đź’¬ đź‘‹ Weâ€™re always here. Join our Discord to connect with other students 24/7, any time, night or day.Join Here!

Like

Report

No Related Subtopics

Afshan K.

April 17, 2021

pascal is actually a very small unit of pressure to show this convert 1 pascal is equal to 1 newton per metre square to pound per feet square atmospheric pressure at sea level is 14.7 pound per in square how many pascal is this

Lulama C.

May 15, 2021

The â€śBeneteau 60â€ť Boat is carrying tourists among three islands in the carribean region. It sails from the first islanf to the second island, 15616.8 ft away, in a direction 37.0Â° North-East. It then sails from the second island to the third island in a

Thubelihle T.

June 21, 2021

If a bicyclist of mass 65 kg (including the bicycle) can coast down a 6.5? hill at a steady speed of 6.0 km/h because of air resistance, how much force must be applied to climb the hill at the same speed (and the same air resistance)?

Emmanuel J.

August 22, 2021

Physics

Runa A.

November 2, 2021

currency swap has a remaining life of 15 months. It involves exchanging interest at 10% on ÂŁ20 million for interest at 6% on $30 million once a year. The term structure of interest rates in both the United Kingdom and the United States is currently flat,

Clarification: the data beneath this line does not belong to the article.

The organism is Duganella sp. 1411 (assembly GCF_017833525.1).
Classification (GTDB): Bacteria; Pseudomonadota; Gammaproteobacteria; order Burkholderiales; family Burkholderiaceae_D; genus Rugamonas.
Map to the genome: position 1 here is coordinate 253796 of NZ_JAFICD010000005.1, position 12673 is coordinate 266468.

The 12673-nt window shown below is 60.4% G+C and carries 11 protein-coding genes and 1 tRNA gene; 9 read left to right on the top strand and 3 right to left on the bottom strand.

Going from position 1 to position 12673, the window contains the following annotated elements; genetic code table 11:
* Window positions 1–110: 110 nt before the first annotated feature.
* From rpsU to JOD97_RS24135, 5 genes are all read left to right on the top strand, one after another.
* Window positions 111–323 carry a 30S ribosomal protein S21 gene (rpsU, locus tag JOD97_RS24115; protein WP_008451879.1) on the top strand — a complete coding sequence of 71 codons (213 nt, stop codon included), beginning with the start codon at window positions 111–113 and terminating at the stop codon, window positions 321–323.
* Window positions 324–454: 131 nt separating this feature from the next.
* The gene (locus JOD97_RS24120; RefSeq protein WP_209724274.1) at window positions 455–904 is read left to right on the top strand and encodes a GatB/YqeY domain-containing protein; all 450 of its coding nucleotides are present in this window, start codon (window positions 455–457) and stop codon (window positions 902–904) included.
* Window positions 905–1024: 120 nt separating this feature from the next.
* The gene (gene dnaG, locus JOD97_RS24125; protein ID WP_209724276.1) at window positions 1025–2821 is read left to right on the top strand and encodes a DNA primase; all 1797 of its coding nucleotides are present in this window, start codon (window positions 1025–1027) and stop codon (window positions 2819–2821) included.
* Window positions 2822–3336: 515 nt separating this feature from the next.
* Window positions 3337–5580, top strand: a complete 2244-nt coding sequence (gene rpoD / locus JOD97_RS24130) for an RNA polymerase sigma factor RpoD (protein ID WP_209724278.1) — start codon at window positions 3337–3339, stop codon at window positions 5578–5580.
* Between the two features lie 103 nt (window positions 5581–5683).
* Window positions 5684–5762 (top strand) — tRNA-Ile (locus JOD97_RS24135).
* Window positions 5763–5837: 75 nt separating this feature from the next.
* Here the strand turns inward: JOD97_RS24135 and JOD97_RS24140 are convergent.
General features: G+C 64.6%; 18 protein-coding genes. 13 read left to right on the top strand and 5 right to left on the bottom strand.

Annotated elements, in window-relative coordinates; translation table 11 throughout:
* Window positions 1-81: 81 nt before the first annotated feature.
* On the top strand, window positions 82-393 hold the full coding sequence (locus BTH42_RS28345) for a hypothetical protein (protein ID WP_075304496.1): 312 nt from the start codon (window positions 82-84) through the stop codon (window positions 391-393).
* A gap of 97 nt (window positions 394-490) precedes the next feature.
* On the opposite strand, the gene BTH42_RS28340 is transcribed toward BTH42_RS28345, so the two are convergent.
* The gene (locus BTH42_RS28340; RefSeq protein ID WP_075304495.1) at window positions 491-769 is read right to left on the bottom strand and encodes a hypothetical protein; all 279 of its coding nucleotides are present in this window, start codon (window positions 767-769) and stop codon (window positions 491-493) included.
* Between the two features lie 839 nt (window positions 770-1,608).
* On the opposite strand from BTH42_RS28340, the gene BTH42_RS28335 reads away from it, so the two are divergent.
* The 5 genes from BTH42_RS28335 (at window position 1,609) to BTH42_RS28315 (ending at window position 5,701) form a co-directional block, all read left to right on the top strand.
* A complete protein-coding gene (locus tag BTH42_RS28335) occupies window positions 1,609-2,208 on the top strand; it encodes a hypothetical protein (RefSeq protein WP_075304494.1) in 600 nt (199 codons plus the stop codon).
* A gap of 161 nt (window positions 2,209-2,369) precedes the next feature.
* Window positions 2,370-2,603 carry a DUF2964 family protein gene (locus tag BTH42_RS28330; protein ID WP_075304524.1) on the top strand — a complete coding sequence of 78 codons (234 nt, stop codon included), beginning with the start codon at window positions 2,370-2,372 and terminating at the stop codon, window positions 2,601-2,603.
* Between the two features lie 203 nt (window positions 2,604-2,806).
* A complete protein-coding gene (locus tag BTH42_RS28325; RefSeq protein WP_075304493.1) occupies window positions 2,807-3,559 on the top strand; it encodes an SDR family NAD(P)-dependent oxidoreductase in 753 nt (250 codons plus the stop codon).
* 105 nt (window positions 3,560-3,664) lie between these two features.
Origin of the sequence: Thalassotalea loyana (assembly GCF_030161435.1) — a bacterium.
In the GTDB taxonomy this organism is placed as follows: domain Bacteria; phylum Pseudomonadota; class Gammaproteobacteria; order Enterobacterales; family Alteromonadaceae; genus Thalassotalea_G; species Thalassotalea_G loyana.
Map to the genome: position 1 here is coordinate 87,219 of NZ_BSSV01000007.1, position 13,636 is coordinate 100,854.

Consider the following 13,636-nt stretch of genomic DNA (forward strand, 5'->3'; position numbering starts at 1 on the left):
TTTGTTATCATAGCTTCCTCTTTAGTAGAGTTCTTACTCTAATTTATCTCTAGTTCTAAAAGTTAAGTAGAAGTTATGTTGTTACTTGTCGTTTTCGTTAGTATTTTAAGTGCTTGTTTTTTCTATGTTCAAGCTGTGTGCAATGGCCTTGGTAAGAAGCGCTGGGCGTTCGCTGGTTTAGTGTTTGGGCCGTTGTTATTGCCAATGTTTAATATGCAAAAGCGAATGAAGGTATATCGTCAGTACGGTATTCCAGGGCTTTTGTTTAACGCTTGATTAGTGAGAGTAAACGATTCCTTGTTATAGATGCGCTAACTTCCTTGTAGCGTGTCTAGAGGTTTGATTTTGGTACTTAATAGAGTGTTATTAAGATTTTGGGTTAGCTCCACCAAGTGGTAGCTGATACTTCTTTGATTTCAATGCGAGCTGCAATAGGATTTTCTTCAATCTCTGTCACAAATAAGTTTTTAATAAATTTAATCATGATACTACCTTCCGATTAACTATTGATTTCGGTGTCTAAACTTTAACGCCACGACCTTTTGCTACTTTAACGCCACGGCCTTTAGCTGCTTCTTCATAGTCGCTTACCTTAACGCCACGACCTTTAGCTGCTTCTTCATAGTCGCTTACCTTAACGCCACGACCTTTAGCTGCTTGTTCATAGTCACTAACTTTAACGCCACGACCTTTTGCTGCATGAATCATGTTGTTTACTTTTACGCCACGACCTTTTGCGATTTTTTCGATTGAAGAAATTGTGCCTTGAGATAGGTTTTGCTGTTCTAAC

University of Washington

Simon Fraser University

McMaster University

07:43

Kathleen T.

(II) A person has a reasonable chance of surviving an automobile crash if the deceleration is no more than 30 $g$'s. Calculate the force on a 65-kg person accelerating at this rate.What distance is traveled if brought to rest at this rate from 95 km/h?

03:27

Kai C.

(I) A constant friction force of 25 N acts on a 65-kg skier for 15 s on level snow.What is the skier's change in velocity?

03:09

Aditya P.

(I) A 7150-kg railroad car travels alone on a level frictionless track with a constant speed of 15.0 m/s. A 3350-kg load, initially at rest, is dropped onto the car. What will be the car's new speed?

0:00

Create your own quiz or take a quiz that has been automatically generated based on what you have been learning. Expose yourself to new questions and test your abilities with different levels of difficulty.

Create your own quiz